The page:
Food in Nepal: Samosa

Samosas from Nepal
Samosas in Nepal
Fresh samosas in newspaper from Nepal

Fresh Nepali Samosas are really good as a take-away

Samosas used to put the fear of loosened bowels for days into me. Both literally and figuratively. Those meat filled pastry parcels that have been sitting under the sun all day long in a glass case beside a dusty road can be lethal to all but the hardiest of stomachs. However hot from the kitchen and made with the freshest of ingredients these take-away snacks can be very tasty, delicious and safe to eat!

Where do Samosas come from?

The history of the samosa is a long and debatable one. Whilst most commonly associated with the Indian Sub-Content the samosas origins can be traced back to Central Asia from 995 CE. The samosas first appearance in India is between the 13th and 14 century where it was said to be introduced by Muslim traders. However there is evidence of samosa like food from as far a field as Portugal (Chamuças) and its South American colonies. North, East and West Africa all the way through the Middle East, Pakistan, India and Nepal.

Samosas in newspaper
Take away samosas in newspaper from Nepal

Due to the samosas incredible popularity variations of it can be found all over the world today .

What is a Nepali Samosa made from?

The main pastry base is made from white wheat flour mixed with water and oil or ghee. The inside is usually based around a potato stuffing. Adding to the stuffing is a combination of onion, lentils, ginger, chili, coriander, cumin and masala.

The pastry is cut into cone shapes and filled with the stuffing. Ground meat is added to the stuffing or else it can be a purely vegetarian option. The Samosa is then cooked in hot oil.

What does a Nepalese Samosa taste like?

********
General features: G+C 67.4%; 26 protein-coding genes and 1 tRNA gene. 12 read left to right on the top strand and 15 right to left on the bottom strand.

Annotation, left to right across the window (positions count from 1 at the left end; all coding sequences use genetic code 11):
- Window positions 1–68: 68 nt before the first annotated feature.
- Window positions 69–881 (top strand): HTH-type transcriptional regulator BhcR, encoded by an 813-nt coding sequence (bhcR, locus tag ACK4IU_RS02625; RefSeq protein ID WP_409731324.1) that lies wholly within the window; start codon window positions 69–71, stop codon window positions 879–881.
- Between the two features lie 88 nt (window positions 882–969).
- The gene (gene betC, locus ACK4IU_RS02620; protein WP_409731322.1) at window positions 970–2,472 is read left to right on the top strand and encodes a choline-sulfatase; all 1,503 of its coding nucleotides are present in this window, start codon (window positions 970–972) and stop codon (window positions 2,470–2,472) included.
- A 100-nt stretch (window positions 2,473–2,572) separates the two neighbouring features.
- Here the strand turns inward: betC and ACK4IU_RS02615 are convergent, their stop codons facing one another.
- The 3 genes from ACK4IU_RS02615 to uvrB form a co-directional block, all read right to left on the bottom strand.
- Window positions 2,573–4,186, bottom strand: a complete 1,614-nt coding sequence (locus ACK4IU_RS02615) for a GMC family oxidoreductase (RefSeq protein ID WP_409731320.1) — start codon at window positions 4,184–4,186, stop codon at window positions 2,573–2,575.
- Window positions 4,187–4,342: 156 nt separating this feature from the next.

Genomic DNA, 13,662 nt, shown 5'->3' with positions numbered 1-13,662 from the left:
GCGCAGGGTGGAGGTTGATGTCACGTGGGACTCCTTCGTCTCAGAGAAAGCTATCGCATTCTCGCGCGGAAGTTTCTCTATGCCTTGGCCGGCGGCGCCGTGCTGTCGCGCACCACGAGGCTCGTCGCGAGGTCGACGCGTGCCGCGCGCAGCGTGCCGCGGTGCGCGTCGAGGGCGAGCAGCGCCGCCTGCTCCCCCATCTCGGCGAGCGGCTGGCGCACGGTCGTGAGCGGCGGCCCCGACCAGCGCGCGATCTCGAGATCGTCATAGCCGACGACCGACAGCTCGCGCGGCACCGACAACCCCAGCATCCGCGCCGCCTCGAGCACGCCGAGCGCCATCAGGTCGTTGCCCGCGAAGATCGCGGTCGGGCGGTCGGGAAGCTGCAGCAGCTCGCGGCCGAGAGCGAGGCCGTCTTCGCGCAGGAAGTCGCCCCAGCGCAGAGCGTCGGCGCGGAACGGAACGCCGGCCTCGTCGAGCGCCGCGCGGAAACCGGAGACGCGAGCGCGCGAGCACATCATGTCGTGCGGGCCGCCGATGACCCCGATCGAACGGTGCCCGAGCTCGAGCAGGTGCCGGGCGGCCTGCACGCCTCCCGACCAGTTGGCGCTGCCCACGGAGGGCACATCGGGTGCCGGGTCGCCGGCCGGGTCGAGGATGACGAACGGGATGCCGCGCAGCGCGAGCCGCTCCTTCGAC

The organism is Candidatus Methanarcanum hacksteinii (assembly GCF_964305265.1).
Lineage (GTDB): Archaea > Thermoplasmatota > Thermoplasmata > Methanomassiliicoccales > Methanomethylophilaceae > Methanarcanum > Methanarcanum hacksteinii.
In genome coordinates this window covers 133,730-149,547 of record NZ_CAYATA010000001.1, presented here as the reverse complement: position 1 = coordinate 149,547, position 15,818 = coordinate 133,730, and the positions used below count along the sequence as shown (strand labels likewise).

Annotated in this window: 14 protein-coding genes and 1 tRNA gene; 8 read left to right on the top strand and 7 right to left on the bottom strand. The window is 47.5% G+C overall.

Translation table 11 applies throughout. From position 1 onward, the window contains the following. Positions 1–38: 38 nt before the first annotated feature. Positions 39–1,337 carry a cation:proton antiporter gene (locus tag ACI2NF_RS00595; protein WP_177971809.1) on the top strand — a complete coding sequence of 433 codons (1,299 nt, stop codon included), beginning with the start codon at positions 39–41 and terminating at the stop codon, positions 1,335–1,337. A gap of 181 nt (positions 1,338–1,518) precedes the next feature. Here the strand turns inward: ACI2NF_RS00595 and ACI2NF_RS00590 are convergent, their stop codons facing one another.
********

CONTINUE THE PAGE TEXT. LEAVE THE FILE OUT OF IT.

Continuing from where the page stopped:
This really depends on how fresh it is and how well it was made. The samosas photographed here are fresh from a local cafe. The pastry is crisp, crunchy and wonderfully flaky. The stuffing is soft and bursting with spicy flavor. This was a pork samosa and the meat was ground well before being mixed into the potato stuffing.

Good and bad samosas

I started off by writing that samosas can be a travelers dietary nightmare. They are usually very spicy in terms of chili and coriander which can affect some people. Often left out all day they are renowned for quickly generating bacteria. If the samosa is not made with fresh ingredients it can add to a food poisoning likelihood.

If you really want to try a samsoa in Nepal (or anywhere else) I highly recommend you buy a fresh one that’s just been cooked right in front of you. Wrapped in newspaper you can either eat it straight away or have it as a delicious take-away.

This is an additional article featuring food from Nepal

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13 Replies to “Food in Nepal: Samosa”

  1. Pingback: @KesiaHosking
  2. I’ve only seen a samosa in the supermarket before thanks for showing this

  3. Yum! So many different versions of these delicious delicacies. All good….. :)

  4. I had a feeling these things could give you food poisoning if left out long enough! I remember feeling a little sick off one in INdia… my intuition said it was that but my mind kept looking at this yogurt I’d bought, wondering how fresh it was. Could’ve been either, but I instinctually stayed away from samosas after.

    1. Yep, I’ve always stayed clear as well. It was only when a Nepalese friend pleaded with me to try these as they were fresh from the pan did I try. They used all sorts of dips that I stayed away from as they were not so fresh!

  5. Okay so samosas are safe if fresh. What’s been the worst food to give you a bad stomach?

  6. This is the favorite snack of all Indians and Nepalese too. Though in India you find it vegetarian. Indians are quite well accustomed to eat all kind of spicy/oily food, In fact spicy and oily makes our meal complete. Keep enjoying India delicacies. We have a lot to offer. :)

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